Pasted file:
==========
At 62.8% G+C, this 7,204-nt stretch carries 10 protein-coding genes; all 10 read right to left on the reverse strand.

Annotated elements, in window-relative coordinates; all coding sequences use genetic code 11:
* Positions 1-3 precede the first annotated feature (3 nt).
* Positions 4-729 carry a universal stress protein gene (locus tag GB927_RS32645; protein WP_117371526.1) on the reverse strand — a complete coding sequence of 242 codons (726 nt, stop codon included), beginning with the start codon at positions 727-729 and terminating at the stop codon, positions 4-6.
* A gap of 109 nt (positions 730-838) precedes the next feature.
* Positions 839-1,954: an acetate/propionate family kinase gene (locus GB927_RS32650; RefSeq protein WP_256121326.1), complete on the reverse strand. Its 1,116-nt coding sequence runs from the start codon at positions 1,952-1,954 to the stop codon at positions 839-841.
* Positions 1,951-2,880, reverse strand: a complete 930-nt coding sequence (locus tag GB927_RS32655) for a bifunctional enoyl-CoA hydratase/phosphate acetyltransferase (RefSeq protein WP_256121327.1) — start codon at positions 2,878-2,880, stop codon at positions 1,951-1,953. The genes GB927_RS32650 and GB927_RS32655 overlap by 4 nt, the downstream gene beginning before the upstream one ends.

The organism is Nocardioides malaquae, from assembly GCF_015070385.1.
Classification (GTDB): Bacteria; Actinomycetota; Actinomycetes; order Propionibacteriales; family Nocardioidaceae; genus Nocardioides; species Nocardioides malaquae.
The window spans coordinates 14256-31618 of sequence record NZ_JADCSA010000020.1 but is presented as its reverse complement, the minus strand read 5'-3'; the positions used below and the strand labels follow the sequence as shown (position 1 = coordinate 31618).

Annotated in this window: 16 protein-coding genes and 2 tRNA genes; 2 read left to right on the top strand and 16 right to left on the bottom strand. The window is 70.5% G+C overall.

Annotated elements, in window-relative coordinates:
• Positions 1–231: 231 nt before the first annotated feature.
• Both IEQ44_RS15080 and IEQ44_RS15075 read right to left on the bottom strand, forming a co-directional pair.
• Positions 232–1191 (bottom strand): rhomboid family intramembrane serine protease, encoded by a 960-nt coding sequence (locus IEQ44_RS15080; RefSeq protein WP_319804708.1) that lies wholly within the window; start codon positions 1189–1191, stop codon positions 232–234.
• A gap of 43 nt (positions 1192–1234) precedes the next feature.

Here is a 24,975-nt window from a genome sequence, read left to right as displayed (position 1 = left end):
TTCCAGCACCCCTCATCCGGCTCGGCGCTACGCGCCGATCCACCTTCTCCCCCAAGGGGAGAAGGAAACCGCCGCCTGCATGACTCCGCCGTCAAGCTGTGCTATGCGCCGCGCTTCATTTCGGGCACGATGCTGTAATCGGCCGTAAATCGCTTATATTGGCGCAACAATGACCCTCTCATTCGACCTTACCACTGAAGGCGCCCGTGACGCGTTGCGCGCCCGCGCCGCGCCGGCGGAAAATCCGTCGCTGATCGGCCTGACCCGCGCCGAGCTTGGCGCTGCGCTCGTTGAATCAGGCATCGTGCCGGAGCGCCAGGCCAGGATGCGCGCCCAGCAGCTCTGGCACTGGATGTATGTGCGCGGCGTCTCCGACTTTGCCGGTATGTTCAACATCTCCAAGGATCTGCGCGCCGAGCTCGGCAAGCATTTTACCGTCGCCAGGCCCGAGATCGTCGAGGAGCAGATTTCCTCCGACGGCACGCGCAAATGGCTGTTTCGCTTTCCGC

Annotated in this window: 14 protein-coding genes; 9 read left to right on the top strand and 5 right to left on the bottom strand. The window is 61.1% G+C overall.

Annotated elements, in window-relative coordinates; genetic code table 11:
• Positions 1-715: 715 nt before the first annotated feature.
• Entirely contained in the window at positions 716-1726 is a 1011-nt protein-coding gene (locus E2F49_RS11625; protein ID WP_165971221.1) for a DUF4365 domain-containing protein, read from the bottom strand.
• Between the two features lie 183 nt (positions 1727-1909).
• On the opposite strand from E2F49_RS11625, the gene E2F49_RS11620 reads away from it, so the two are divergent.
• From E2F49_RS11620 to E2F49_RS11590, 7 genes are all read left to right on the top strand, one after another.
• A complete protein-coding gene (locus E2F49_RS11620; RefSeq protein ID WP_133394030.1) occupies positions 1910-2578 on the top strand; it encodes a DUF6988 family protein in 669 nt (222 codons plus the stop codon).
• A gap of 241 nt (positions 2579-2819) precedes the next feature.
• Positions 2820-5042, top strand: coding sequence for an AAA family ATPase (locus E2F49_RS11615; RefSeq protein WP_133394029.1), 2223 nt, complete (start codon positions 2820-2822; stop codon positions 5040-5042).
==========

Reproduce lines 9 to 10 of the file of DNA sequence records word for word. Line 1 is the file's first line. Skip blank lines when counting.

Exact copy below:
Classification (GTDB): Bacteria; Actinomycetota; Actinomycetes; order Propionibacteriales; family Nocardioidaceae; genus Nocardioides; species Nocardioides malaquae.
The window spans coordinates 14256-31618 of sequence record NZ_JADCSA010000020.1 but is presented as its reverse complement, the minus strand read 5'-3'; the positions used below and the strand labels follow the sequence as shown (position 1 = coordinate 31618).